I knew that I wanted to do something creative, but I didn’t necessarily want to be a writer. Through a friend working in game shows, I got hired to be an assistant to the executive producers on Deal or No Deal. I started working on that and then got into reality television. I got my first associate producer job working on National Lampoon’s Greek Games.
Then I got into a stretch where I was working for the production company 51 Minds, doing a lot of train-wreck reality shows like Flavor of Love and The Surreal Life. I would help come up with challenges for the participants and it really took a toll. At the end of the day, you’re trying to bring out the worst in people in a lot of those shows and I needed to do something different. I started working for a professional video game league show called Championship Gaming Series. It was owned by DirecTV and it was fantastic. We would produce a show like a live sporting event, making these 19-year-old gamers look really cool. It was really done well and was so much fun, but they were probably about five years ahead of their time, before professional gaming really started taking off, and they burned through all the money. But I loved the gaming aspect, how positive it was.
I got connected with a friend of mine at [Price is Right’s production company] FremantleMedia who was doing a lot of work with Mike Richards, who is now executive producer for The Price is Right. Mike needed an executive to run his development slate. He liked that I had a game background, but also had worked on other reality programming outside of game shows.
We had two shows in network development and the plan was for me to roll off into production on one of those – and they both died. But the timing was perfect because one of the longtime producers on Price said she wasn’t coming back for the next season, so we were able to roll me onto Price is Right. I shadowed her for a couple months and learned how to be a prize producer.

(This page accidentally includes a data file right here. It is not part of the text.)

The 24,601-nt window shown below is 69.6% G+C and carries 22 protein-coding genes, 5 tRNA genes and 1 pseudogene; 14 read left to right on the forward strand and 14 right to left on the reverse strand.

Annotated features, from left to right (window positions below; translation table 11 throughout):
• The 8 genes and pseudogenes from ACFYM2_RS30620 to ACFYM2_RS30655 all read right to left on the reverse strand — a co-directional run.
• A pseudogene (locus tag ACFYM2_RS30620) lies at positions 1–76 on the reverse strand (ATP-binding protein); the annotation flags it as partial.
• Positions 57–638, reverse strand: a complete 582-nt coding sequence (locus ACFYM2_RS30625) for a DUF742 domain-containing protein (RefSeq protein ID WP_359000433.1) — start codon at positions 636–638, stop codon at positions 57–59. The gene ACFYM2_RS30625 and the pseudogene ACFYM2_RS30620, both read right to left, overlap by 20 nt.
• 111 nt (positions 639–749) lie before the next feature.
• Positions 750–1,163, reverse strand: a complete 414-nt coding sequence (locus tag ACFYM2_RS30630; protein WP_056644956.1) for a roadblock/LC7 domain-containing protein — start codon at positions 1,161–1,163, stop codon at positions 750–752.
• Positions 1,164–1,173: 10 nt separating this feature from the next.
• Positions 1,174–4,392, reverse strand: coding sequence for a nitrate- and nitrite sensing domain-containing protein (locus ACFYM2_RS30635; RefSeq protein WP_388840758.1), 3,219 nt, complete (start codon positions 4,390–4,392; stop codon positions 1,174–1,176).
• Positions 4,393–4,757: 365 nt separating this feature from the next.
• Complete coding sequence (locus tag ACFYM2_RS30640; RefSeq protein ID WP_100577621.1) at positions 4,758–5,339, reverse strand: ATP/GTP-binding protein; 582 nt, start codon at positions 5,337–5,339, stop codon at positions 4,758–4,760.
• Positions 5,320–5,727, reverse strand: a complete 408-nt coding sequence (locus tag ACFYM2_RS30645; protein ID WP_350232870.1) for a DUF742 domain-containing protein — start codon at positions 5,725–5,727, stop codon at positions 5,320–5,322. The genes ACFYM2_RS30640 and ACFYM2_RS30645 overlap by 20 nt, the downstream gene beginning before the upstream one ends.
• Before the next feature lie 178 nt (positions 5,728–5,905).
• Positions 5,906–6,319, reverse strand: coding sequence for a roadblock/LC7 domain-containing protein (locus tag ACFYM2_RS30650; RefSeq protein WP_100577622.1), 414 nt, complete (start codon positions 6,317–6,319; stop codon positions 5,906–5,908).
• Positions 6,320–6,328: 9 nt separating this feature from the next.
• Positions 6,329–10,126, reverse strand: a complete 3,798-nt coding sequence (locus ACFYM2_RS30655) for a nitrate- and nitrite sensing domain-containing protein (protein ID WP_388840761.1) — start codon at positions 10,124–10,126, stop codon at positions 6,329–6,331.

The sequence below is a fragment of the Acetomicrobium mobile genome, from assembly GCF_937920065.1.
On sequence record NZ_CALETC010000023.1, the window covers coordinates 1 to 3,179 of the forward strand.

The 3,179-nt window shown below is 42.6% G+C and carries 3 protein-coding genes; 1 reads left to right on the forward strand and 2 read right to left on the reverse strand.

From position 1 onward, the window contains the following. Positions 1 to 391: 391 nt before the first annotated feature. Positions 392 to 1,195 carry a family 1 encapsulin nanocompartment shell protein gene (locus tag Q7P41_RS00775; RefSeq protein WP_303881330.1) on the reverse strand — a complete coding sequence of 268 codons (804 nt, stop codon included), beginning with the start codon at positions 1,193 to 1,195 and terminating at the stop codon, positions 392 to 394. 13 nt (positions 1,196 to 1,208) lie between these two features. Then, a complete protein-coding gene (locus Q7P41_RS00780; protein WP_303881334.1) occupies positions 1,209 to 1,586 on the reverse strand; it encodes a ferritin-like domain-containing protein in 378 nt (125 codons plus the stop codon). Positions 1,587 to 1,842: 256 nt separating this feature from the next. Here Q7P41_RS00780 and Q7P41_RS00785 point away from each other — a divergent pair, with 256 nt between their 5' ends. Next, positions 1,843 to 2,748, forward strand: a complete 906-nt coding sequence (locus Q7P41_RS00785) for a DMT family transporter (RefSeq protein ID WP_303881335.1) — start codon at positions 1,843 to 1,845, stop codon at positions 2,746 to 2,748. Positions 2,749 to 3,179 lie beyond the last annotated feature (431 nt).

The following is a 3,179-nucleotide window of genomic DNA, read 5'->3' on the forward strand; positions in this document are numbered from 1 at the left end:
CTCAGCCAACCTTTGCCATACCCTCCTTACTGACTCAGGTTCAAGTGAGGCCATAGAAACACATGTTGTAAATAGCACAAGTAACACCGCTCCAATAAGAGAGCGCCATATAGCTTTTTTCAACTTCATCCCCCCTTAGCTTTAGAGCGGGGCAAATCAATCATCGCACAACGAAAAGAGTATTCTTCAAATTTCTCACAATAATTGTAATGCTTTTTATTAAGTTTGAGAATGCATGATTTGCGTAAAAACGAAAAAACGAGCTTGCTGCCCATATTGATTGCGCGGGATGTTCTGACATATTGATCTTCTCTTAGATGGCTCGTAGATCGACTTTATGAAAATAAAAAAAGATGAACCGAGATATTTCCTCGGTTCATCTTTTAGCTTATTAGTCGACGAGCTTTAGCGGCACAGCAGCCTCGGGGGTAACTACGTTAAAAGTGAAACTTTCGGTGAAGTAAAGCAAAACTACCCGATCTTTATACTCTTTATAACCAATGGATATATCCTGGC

JS: And so, what did you learn? How does one be a prize producer?
At first, I had no idea what a prize producer was. Most people think prize producers are trade-out producers – people who get free prizes for the show through brand placements, sponsorships, etc. That’s not me. They needed somebody who could learn that world but also help elevate the prizing, get better stuff, and also make the games more exciting with better prizing.
And so, I did – I figured it out, but then a year after I started we did a big restructure of the show. Coming into Season 44, I went from being the solo prize producer to overseeing the entire prize department, which is a team of 16 employees, as well as all prize responsibilities, including trade-outs, prize coordination, the warehouse spaces, and fulfilment – which is a monster part of the show.
JS: Why is fulfillment such a monster part of the show?
EM: Just making sure people get their prizes is monstrous. We do 190 shows a season. Nine contestants get called on down during the course of a show – six actually get onstage. Either way, you win a consolation prize. Plus, there is always an additional contestant who is the raffle winner [Editor’s note: The raffle occurs at the end of each episode taping, and is not televised.] It all adds up to 1900 people per season winning at least something.
Last season, 260 cars were won – we purchase the majority of the cars we give out and we have to work each one out with the car dealership. We give out over 350 trips, which we have to work out with a travel agency. If a contestant wins a blender, somebody has to order that blender. The numbers are staggering.
JS: In researching this interview, I learned that winners who live outside of California have to pay 7% in taxes before they can even collect their prize. Do they ever balk at that figure?
EM: Yeah, they do. It’s tough sometimes – you win a $30,000 car, you have to come up with $2,100 in cash. If you’re planning on selling that car, you can probably work out an arrangement with someone, but if you want to keep that car, you have to come up with that money. Contestants will forfeit sometimes because they don’t want to pay the taxes. We don’t want people to forfeit.
People hate the taxes. We hate the taxes, too. We don’t want you to have to pay. We want you to be able to enjoy your prize.
JS: How do you go about planning and finding the prizes for each show?